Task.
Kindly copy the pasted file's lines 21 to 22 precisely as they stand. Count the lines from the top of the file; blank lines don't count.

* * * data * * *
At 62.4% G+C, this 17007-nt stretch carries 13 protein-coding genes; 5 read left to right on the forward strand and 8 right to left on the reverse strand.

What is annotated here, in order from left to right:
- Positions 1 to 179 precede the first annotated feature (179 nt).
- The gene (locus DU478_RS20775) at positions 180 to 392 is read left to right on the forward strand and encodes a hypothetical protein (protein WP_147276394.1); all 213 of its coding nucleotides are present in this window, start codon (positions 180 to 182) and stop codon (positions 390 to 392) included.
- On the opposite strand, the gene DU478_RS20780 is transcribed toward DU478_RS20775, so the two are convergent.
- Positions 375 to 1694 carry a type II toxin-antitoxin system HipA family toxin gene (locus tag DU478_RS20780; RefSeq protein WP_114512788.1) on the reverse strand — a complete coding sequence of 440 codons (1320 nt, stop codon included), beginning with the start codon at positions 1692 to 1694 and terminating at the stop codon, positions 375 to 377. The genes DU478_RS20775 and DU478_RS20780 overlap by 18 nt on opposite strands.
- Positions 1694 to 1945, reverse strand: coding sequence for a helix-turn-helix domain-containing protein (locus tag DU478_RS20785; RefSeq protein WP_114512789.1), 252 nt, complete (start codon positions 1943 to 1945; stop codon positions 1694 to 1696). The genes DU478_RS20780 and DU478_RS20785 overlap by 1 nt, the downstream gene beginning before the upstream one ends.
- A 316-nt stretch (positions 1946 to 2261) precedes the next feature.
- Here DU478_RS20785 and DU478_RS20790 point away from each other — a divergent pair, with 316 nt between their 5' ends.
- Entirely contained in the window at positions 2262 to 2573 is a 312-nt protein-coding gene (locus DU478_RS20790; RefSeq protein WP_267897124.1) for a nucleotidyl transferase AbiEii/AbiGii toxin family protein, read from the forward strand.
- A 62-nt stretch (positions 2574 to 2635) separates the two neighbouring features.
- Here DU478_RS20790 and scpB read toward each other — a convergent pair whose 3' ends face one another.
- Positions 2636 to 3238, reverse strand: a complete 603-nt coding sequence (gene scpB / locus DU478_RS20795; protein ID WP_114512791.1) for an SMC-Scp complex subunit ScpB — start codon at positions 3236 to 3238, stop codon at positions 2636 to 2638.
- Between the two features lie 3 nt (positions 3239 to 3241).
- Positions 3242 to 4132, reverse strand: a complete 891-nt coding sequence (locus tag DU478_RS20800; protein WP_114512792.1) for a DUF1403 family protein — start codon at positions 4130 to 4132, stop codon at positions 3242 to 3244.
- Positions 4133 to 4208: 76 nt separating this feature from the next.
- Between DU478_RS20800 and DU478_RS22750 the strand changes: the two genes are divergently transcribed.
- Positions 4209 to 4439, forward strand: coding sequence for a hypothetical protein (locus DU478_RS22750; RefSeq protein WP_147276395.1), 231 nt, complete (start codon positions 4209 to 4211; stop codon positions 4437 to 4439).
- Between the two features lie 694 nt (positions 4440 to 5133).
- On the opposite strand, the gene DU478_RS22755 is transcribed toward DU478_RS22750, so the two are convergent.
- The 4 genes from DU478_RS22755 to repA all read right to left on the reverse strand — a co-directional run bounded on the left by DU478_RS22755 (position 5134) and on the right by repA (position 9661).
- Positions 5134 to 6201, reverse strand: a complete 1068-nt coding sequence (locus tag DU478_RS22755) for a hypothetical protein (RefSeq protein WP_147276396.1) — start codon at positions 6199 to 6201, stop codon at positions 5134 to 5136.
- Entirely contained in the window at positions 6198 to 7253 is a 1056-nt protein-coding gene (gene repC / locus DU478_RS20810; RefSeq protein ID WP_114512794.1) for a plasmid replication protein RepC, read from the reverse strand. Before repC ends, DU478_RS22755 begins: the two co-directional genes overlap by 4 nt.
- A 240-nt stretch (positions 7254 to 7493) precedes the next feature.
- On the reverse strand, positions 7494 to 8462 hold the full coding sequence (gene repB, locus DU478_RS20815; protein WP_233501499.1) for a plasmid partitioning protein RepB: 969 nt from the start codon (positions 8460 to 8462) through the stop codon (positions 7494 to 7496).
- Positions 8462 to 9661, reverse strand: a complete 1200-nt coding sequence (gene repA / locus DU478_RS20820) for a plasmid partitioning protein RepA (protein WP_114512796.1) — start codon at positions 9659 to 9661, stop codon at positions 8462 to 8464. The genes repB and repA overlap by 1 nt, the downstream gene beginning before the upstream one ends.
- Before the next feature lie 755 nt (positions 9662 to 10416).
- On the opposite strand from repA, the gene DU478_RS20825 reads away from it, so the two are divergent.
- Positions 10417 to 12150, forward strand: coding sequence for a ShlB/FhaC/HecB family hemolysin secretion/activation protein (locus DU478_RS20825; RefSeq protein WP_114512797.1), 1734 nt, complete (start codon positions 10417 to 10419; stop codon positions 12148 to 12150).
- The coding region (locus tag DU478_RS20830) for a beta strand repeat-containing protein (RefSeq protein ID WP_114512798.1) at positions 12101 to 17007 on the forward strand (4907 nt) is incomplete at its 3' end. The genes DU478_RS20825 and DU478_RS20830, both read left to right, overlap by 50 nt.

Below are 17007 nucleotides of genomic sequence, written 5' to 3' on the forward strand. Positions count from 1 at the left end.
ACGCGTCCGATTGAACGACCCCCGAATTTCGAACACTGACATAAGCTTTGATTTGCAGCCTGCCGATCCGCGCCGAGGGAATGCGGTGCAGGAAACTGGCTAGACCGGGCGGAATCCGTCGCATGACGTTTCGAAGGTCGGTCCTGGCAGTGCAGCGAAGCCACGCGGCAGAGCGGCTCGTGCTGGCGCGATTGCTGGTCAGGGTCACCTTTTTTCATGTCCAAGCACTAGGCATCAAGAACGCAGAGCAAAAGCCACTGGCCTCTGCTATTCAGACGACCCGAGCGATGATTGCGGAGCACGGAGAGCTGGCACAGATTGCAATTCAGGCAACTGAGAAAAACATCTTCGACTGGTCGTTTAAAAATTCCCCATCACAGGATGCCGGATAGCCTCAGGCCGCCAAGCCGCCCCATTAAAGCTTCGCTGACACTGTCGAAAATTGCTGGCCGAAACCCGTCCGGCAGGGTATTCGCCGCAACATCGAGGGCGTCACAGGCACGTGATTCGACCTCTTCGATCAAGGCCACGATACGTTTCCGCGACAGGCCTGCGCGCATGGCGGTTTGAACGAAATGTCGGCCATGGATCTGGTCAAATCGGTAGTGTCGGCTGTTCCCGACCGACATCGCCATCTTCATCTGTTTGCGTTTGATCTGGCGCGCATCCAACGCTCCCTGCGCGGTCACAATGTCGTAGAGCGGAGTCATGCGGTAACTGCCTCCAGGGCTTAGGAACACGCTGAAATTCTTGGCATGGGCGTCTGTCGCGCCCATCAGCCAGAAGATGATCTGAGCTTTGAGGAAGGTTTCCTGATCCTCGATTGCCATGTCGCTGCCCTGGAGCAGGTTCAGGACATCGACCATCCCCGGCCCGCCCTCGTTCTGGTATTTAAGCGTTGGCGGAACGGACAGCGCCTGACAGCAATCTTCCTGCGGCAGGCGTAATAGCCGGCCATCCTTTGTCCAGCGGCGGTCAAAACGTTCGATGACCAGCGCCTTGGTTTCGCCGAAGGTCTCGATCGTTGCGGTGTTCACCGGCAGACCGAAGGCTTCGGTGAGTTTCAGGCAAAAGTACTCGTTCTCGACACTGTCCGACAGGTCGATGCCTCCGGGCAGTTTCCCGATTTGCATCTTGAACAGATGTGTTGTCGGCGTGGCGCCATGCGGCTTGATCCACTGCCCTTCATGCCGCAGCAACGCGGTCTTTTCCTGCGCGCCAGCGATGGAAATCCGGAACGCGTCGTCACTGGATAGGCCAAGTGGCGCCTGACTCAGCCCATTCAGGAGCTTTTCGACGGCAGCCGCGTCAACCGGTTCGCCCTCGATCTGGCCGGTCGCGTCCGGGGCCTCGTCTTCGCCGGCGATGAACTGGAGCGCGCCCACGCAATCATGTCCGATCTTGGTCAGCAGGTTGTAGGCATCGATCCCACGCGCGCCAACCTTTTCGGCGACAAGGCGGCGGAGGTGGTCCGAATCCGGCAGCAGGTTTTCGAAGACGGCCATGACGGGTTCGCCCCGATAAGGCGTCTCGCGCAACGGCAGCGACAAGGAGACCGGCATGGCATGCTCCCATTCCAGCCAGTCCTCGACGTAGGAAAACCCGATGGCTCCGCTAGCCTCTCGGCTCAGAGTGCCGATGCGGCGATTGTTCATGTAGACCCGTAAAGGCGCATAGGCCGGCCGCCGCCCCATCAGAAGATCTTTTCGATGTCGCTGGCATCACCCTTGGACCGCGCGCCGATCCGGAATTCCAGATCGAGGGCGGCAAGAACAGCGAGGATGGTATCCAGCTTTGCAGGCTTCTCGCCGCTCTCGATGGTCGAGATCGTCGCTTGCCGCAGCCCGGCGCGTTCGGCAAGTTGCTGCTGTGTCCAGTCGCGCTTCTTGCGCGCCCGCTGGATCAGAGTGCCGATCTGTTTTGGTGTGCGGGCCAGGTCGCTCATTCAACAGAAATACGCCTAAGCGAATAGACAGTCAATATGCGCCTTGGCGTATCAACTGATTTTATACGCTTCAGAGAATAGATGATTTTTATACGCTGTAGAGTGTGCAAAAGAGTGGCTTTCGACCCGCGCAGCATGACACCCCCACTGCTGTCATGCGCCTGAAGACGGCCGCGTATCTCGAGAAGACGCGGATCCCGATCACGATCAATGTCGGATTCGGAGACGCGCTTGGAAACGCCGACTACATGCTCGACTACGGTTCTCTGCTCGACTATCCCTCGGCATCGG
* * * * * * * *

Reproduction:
- The 4 genes from DU478_RS22755 to repA all read right to left on the reverse strand — a co-directional run bounded on the left by DU478_RS22755 (position 5134) and on the right by repA (position 9661).
- Positions 5134 to 6201, reverse strand: a complete 1068-nt coding sequence (locus tag DU478_RS22755) for a hypothetical protein (RefSeq protein WP_147276396.1) — start codon at positions 6199 to 6201, stop codon at positions 5134 to 5136.